FIGS. 3(a) and 3(b) illustrate the performance of the above-described bearing device, in which: FIG. 3(a) schematically shows a state wherein no load is applied on the thrust bearing device; and FIG. 3(b) shows a state wherein load is applied on the device. As shown in FIG. 3(a), when no load is applied on the shoe member 5 in the thrust direction, the shoe 5a is not deformed. However, when load is applied in the thrust direction as shown in FIG. 3(b), the shoe 5a is elastically deformed downwardly in proportion to the applied load assuming is rib 5b to be the center of deformation, and a liquid film having a wedge shape is formed between the rotary disk 3 and the shoes 5a. Hence, a high load bearing capacity can be expected of this device as in the case of a conventional thrust bearing device employing a tilting pad system. In addition, when load is applied, the common base 5c of the sliding shoe member 5 is deformed by virtue of the presence of the gap 7 between the member 5 and the motor bracket 6, thereby absorbing the deflection caused by the inevitable manufacturing tolerances on the sliding surface of the disk 3 and the top surface of the bracket 6, and thus preventing local contact of the sliding surfaces of the shoes 5a and enabling the sliding mode of the shoes 5a to be kept uniform.

Although it is apparent that the configuration of the sliding shoe member 5 may be complex, it can be easily manufactured by precise casting using a lost-wax process or the like. Further, although the sliding surfaces of the shoe member 5 are defined by spaced segmented shoes 5a, they can be machined at one time in a common plane (with lapping finish) and, therefore, a complicated alignment mechanism as has been required in the prior art is not needed. Also, since the shoes 5a are made integral with the base 5c through the respective ribs 5c, there is no excessive freedom of the bearing components as in the case of tilting pads and, therefore, no means for retaining the bearing components is required.

It is impossible to avoid the deflection caused by the inevitable manufacturing tolerances on the flat sliding surface of the rotor disk 3 or the flat top surface of the motor bracket 6 on which the sliding shoe member 5 is mounted. Thus, is the shoe member 5 is directly mounted on the motor bracket 6, local contact of the sliding surfaces of the shoes 5a could very easily occur. By providing a gap between the retaining surface of the motor bracket 6 and the bottom surface of the common base 5c of the sliding shoe member 5 at each of the portions thereof which respectively correspond to the shoes 5a, local contact of the shoes 5a can be avoided and thus the sliding mode of the shoes 5a is kept uniform, as stated above.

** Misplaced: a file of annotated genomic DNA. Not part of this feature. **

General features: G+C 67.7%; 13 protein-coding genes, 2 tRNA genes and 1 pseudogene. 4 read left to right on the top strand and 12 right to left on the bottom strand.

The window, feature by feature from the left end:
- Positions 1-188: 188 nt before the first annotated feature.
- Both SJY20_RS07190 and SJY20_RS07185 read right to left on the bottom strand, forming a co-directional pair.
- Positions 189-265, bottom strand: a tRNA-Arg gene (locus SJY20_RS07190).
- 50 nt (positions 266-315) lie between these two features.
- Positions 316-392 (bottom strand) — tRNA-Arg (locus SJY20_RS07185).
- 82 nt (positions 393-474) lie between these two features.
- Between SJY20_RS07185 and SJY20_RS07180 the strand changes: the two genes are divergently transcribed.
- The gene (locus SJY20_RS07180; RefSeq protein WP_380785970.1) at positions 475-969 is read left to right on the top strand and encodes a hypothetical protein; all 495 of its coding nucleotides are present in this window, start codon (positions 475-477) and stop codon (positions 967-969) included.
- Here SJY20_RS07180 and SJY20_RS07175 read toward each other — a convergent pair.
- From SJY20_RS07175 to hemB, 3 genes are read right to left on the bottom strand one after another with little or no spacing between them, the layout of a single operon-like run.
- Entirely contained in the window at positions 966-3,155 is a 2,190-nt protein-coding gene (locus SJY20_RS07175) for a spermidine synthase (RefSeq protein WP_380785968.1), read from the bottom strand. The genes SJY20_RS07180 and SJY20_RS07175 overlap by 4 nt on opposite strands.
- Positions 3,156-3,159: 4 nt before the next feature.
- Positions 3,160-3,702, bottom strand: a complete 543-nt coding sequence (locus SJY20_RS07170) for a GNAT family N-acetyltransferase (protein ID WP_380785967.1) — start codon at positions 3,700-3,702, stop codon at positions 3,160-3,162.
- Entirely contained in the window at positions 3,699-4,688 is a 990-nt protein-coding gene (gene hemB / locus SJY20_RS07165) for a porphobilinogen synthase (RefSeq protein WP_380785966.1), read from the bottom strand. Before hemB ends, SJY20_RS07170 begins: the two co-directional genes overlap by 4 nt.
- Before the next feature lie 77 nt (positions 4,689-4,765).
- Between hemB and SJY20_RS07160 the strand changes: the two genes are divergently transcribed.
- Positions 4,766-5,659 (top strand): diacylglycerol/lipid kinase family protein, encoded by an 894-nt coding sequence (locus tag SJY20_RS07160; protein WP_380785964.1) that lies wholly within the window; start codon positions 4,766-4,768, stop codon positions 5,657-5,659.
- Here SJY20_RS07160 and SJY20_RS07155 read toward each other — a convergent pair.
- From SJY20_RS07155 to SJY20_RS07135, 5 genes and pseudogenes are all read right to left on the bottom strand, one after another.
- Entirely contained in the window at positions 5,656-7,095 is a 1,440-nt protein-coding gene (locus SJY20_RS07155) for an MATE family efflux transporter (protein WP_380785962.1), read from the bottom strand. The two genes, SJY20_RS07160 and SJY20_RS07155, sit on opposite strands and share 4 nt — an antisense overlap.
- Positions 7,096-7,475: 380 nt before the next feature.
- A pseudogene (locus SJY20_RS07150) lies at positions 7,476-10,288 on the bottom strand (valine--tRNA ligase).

According to the design of the thrust bearing device, in the manner described above, the structure of the device is relatively simple and the cost thereof can accordingly be low. Also, even though the configuration of the shoe member 5 may be complicated as the shoes 5a are connected to the base 5c in one unit through the ribs 5b, the shoe member 5 can be easily manufactured by using a lost-wax casting process or the like, as stated above.

FIGS. 4(a) to 4(e) show, in combination, a second embodiment of the thrust bearing device according to the present invention, in which: FIG. 4(a) shows a crosssection of the thrust bearing portion of the device; FIG. 4(b) is a plan view of the sliding shoe member; FIG. 4(c) is a side view of the sliding shoe member; FIG. 4(d) is a plan view of the retaining surface of the motor bracket; and FIG. 4(e) is a side view of the retaining portion of the motor bracket. As is clear from the figures, in this embodiment, the bottom surface of the common base 5c of the sliding shoe member 5 is flat and a plurality of recesses 6a are formed in the retaining surface of the bracket 6 and are circumferentially spaced from each other. Thus, a gap 7 is defined by each recess 6a between the bracket 6 and the bottom surface of the common base 5c at each of the portions thereof which respectively correspond to the shoes 5a.

FIGS. 5(a) and 5(b) illustrate the performance of the above-described bearing device, in which: FIG. 5(a) schematically shows a state wherein no load is applied on the thrust bearing device; and FIG. 5(b) shows a state wherein load is applied on the device. As shown in FIG. 5(a), when no load is applied in the thrust direction on the shoe member 5, the shoe 5a is not deformed. However, when load is applied in the thrust direction as shown in FIG. 5(b), the shoe 5a is elastically deformed downwardly in proportion to the applied load assuming its rib 5b to be in center of deformation and a liquid film in a wedge shape is formed between the rotary disk 3 and the shoes 5a. Hence, a high load bearing capacity can be expected of this device as in the case of a conventional thrust bearing device employing a tilting pad system. In addition, when load is applied, the common base 5c of the sliding shoe member 5 is deformed by virtue of the presence of the gap 7 between the bottom surface of the member 5 the motor bracket 6, thereby absorbing the deflection caused by the inevitable manufacturing tolerances on the sliding surface of the disk 3 and the top surface of the bracket 6, and thus preventing local contact of the sliding surfaces of the shoes 5a and enabling the sliding mode of the shoes 5a to be kept uniform.